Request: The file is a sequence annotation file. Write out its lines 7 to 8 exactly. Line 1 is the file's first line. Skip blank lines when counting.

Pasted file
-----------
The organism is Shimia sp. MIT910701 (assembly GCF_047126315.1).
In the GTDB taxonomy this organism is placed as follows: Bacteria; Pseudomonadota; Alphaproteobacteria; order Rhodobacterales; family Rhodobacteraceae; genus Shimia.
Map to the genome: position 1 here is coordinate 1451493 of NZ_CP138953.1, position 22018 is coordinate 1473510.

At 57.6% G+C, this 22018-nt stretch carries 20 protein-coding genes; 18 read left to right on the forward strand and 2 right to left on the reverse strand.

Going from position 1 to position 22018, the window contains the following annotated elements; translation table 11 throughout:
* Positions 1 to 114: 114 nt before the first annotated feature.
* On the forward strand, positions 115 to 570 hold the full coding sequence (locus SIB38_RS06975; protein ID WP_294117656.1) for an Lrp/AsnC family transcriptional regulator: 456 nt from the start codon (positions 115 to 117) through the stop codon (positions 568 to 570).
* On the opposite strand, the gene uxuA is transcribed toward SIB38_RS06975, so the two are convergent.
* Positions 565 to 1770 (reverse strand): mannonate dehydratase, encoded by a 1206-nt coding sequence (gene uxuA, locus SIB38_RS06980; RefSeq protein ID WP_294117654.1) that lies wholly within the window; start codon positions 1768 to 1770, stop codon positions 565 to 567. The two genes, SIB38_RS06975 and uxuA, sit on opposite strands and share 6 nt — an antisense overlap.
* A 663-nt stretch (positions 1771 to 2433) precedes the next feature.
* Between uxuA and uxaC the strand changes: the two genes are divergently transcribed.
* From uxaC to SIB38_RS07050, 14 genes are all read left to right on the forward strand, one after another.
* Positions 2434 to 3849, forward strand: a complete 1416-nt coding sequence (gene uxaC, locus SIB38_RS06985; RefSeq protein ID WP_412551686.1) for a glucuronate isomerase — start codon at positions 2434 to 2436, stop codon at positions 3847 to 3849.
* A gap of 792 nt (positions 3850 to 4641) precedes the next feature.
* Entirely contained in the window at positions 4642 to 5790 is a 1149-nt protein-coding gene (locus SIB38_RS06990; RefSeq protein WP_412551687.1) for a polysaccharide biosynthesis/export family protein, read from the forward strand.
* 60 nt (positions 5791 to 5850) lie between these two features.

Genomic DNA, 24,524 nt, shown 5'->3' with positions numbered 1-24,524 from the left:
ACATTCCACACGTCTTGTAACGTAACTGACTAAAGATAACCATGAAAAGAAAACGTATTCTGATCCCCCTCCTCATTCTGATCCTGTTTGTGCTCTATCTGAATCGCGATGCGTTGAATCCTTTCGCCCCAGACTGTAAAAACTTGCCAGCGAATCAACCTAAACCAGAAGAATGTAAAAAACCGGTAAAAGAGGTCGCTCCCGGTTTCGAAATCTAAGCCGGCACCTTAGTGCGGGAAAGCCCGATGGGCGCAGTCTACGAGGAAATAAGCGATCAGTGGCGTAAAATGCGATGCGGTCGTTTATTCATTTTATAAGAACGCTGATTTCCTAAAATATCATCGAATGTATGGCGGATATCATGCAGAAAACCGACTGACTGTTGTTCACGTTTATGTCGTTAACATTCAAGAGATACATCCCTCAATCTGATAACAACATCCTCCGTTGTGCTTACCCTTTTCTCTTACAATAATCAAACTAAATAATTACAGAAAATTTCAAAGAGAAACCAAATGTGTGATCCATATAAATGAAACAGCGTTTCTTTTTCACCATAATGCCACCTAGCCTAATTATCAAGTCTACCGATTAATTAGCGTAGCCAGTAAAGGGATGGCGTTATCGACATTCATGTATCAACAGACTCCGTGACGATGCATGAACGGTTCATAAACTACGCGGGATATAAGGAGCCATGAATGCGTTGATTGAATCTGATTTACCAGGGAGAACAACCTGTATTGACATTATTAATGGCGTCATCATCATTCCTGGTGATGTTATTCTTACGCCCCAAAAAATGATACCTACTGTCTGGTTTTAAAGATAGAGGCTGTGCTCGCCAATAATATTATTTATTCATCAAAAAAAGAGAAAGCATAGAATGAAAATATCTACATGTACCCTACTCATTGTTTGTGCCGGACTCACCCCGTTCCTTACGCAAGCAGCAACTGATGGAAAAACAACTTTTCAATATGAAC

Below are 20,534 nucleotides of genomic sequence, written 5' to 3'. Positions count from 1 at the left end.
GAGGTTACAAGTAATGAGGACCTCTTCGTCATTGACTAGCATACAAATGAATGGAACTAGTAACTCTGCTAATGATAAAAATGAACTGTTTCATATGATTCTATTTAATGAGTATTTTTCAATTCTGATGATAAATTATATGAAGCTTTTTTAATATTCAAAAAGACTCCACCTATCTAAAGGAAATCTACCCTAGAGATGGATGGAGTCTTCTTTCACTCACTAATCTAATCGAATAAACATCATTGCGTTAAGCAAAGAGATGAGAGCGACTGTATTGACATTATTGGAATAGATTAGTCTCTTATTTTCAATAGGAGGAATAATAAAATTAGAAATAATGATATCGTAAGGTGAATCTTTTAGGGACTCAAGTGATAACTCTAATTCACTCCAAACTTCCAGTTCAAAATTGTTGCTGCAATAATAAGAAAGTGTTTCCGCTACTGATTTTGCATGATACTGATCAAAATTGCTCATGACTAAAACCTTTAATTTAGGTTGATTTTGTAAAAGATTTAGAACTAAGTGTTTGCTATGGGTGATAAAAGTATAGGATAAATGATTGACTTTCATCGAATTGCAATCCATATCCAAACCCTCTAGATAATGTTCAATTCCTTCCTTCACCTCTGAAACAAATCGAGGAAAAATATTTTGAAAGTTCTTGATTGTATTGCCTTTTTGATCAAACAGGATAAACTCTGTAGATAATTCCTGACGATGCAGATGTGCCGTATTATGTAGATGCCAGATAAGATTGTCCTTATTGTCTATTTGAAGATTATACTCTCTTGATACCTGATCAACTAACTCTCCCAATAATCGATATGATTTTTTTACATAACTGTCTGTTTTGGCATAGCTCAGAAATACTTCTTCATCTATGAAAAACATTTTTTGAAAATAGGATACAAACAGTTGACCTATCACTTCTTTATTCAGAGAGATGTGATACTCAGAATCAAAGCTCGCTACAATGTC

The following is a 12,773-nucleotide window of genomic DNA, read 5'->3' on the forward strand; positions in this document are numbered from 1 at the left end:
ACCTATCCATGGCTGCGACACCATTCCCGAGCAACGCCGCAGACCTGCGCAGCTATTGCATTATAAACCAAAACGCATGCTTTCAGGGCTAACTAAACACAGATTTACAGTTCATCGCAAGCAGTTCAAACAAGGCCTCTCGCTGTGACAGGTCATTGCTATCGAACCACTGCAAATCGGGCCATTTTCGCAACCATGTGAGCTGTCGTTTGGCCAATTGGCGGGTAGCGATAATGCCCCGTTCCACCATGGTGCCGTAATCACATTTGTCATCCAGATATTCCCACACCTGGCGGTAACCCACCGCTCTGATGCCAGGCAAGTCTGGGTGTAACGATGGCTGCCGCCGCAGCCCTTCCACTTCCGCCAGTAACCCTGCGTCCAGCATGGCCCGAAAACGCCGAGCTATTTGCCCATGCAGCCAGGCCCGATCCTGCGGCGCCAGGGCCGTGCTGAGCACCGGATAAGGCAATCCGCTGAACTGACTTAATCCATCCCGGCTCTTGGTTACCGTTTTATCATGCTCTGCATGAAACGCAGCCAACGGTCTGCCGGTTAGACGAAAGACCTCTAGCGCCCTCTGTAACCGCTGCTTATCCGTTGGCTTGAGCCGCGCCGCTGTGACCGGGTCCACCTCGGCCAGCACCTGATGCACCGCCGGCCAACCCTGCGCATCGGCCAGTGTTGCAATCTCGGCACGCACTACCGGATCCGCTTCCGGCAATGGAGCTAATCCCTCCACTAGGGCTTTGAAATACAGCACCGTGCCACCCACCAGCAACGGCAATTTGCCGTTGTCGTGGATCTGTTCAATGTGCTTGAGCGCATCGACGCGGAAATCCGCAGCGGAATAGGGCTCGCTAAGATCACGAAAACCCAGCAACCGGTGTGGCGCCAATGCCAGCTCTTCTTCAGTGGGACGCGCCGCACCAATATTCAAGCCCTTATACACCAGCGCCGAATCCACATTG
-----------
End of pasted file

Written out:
* On the forward strand, positions 115 to 570 hold the full coding sequence (locus SIB38_RS06975; protein ID WP_294117656.1) for an Lrp/AsnC family transcriptional regulator: 456 nt from the start codon (positions 115 to 117) through the stop codon (positions 568 to 570).
* On the opposite strand, the gene uxuA is transcribed toward SIB38_RS06975, so the two are convergent.